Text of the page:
.....(Shit, I’m sitting here writing this in my back room with my new soundproof windows closed-and I heard a crack in the other room!) Slowly, we walked up the staircase; at the top the door was halfway open. As we peered through the opening, the room was dimly lit from the only existing light, the corners of the shades. Our hearts jumped up into our mouths. To our horror, there on the dining table what looked like a dark coffin was only two mattresses stacked one on top of the other, filled with tons of cobwebs. When the shock wore off and the room took on a less spooky feeling, we kids got to have some fun. We went into the bathroom, opened up the rusty medicine cabinet and found tubes of toothpaste; grabbing them in our hands we squeezed it everywhere…ceiling, mirror, walls. As we came out of the bathroom and into the living room we heard footsteps coming up the front porch. It was Mr. Ives, trying to peek through the cracks in the shades. He had seen us going through the tall hedges. We made a beeline for the stairs, out through the window, and ran down Kelso Avenue. He never told our parents.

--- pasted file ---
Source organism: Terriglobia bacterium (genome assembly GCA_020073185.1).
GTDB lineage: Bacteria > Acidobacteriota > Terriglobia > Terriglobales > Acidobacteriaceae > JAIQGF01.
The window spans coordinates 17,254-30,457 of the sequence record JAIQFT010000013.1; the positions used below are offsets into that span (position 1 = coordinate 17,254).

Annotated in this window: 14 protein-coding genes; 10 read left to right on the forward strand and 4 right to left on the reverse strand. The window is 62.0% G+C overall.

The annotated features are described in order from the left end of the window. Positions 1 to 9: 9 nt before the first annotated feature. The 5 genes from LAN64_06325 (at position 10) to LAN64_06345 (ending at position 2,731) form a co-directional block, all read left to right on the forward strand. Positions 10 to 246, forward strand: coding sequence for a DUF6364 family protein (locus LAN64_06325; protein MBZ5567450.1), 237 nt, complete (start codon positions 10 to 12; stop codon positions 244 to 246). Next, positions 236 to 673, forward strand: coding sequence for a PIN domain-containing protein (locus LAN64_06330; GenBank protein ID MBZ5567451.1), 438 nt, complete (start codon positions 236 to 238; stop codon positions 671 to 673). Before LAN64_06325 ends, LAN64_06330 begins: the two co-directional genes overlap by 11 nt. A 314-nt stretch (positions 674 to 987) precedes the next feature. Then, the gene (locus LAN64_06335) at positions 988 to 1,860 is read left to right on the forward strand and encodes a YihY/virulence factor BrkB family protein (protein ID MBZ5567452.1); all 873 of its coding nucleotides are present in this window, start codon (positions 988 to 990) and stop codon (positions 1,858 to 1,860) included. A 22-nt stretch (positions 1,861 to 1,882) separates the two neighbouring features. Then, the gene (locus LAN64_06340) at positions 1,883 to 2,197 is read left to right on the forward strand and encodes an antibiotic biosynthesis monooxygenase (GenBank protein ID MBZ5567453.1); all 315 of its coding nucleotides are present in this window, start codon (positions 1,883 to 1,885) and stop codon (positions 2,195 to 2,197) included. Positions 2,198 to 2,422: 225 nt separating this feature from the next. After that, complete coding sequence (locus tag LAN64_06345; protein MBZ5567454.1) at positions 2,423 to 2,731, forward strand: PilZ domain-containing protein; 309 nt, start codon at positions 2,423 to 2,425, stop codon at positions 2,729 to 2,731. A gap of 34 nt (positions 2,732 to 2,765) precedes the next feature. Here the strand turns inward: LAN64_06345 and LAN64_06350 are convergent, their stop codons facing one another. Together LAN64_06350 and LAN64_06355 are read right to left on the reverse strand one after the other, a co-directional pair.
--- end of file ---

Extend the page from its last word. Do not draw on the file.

Rest in Peace, Robert Frank Rohr

Born in Cleveland, Ohio in 1935; Died in New York, NY in 2016


20. Rue de Fleurus

by Bluebird, August 2016


It's been a beautiful summer in New York and the garden at Peridot Green is full of life, but not caterpillars, which is important. We've been tending to it lovingly since the first signs of spring, and it's been nurturing our conversations and meditations in return. At night, we've been developing a digital otherworld in Minecraft, called Cyborgia. In tending both environments we adhere to the principals of Christopher Alexander's A Pattern Language – a handbook for building better structures by understanding human, animal, plant, and machine behavior. Here are images from Peridot Green and Cyborgia, accompanied by excerpts from Alexander.